Review: The Man Who Knew Too Much (1956 movie)

Jimmy Stewart is a successful Indianapolis surgeon happily married to Doris Day. They and their young son have been in Paris for a medical conference and are playing tourist in Morocco when a murdered man whispers an urgent message warning of an assassination. Before they can relay the message to the authorities (or figure out just which authorities they can trust), they learn the son has been kidnapped to ensure their silence. Their efforts to find the boy lead them to London.

A more polished remake of Hitchcock’s 1934 original, this is a very entertaining suspense film with Hitchcock’s usual flashes of humor and an excellent scene that takes place during a concert at the Albert Hall in London. Bernard Hermann, who scored the film, appears on screen conducting the London Symphony Orchestra and the Covent Garden Opera Chorus. Interestingly, he chose to retain (with some minor modifications) the “Storm Clouds Cantata” composed by Arthur Benjamin for the corresponding scene in the 1934 film, though Hitchcock had invited Hermann to write a new piece.

There are some seeming plot holes, but it’s possible to infer explanations for them based on clues in the film. (They’re in a sense the opposite of what Hitchcock called “icebox scenes,” those provoking plot questions that occur to viewers only hours after they’ve seen the movie and are standing in front of the refrigerator looking for a midnight snack.)

Hitchcock enjoyed working with Stewart and wanted Doris Day for the female lead based on her performance in the 1951 film Storm Warning. She was at the time still mainly known as a singer, however, and at least one of the producers was strongly opposed to using her in a serious suspense film.

Hitchcock said so little to her during shooting that she finally asked him what she was doing wrong. He responded, in his usual deadpan way, “My dear Miss Day, if you weren’t giving me what I wanted, then I would have to direct you.” In fact, she’s excellent in the film, probably the best actor in it. If you remember her mainly from lightweight romantic comedies it might surprise you how convincing she could be as a dramatic actress.

(Recalling her sweetly innocent romantic roles reminds me of what Oscar Levant once told Jack Paar: “I’ve been in Hollywood so long I knew Doris Day before she was a virgin.”)

Paramount, which produced the film (though it was later re-released by Universal, hence the Universal logo seen in the DVD and Blu-ray versions), insisted that if Doris Day was going to be in the picture, audiences would expect her to sing, so Hitchcock asked the songwriting team of Jay Livingston (composer) and Ray Evans (lyricist) to create a song for her, telling them he had no idea what sort of song he wanted except that it be suited for a mother to sing to her son and might have some sort of foreign element. Two weeks later they came back with “Qué Será Será.” Hitchcock sat expressionless as he listened to it, then declared that while he had told them he didn’t know what sort of song he wanted, he now did know exactly what sort of song he wanted, and that was it.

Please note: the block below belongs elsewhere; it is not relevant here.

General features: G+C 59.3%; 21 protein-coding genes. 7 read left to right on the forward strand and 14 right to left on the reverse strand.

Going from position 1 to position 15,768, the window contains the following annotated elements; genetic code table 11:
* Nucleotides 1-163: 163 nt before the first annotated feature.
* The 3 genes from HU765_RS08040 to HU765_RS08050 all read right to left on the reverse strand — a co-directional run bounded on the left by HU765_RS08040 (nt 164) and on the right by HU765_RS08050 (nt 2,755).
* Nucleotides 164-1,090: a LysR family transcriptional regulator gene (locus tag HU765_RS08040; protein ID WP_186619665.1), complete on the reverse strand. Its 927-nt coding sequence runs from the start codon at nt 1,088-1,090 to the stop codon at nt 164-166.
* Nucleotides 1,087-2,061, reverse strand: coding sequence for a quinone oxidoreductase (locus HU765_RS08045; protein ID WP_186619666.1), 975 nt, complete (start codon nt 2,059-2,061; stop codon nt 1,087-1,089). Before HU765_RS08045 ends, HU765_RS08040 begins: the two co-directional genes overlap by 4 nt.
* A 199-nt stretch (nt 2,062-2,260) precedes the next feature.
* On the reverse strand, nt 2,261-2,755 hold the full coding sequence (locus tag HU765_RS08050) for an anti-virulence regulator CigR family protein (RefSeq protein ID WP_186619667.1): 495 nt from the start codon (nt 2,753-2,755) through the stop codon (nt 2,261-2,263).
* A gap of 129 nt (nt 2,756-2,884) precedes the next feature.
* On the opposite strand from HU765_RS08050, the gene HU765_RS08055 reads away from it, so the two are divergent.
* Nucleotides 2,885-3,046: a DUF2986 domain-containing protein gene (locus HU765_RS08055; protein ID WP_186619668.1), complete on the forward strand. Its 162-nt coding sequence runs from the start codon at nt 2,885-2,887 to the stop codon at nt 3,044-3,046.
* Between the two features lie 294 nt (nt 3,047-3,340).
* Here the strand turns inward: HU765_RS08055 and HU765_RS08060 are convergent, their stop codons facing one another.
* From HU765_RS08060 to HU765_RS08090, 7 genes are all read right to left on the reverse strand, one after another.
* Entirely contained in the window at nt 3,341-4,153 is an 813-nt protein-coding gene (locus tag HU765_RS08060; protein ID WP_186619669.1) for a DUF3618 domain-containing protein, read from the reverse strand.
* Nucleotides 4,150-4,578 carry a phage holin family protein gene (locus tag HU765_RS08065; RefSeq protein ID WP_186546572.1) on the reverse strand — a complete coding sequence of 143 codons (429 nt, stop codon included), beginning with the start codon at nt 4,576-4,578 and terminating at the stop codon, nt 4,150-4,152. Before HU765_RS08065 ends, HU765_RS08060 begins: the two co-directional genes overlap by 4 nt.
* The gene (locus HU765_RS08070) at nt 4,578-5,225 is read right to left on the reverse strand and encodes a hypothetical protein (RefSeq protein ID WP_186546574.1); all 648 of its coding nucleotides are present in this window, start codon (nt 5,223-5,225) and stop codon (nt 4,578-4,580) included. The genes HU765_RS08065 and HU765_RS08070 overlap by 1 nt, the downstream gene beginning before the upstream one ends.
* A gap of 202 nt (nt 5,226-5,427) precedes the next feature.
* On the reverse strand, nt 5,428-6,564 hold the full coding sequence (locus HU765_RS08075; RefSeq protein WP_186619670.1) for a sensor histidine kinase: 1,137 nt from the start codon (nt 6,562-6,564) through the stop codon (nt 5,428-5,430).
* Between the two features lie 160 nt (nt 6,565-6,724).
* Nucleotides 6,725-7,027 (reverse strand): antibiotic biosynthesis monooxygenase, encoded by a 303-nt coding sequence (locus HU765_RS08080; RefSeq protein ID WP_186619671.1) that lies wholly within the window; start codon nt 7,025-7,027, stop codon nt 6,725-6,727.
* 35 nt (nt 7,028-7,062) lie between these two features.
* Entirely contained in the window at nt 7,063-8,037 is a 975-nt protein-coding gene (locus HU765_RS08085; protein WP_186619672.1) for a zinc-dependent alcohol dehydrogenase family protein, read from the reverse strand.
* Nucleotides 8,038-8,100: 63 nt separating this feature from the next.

Incidentally, Livingston and Evans later confessed that the song was one they just happened to have written not long before Hitchcock came to see them. (It had been inspired by a family motto seen in the 1954 film The Barefood Contessa.) They thought it would be better not to mention that, so they waited a couple of weeks to present it.

Unlike Hitchcock, Doris Day reportedly didn’t like “Qué Será Será” at all, dismissing it as a forgettable children’s song, She didn’t even want to record it as a single, though of course in the end she was persuaded to, and it went on to become a hugely popular Oscar-winning hit and later her theme song, one she sang in at least two other movies.

Another interesting bit of trivia: When the murder victim collapses in front of Stewart, Stewart tries to hold him up and as the man slides out of his grip to the ground, the dark makeup on the man’s face comes off on Stewart’s hands, revealing the victim to be wearing a disguise. But the makeup department was unable to find a makeup that could be wiped off so completely and cleanly. Fortunately the actor playing the victim, Daniel Gélin, came up with the solution: Stewart’s hands had light-colored makeup on them that would come off on Gélin’s face, looking just as if it was his makeup being wiped away.

Incidentally, one of Doris Day’s friends in London is played by the lovely Carolyn Jones, later best known as Morticia Addams on The Addams Family television series.


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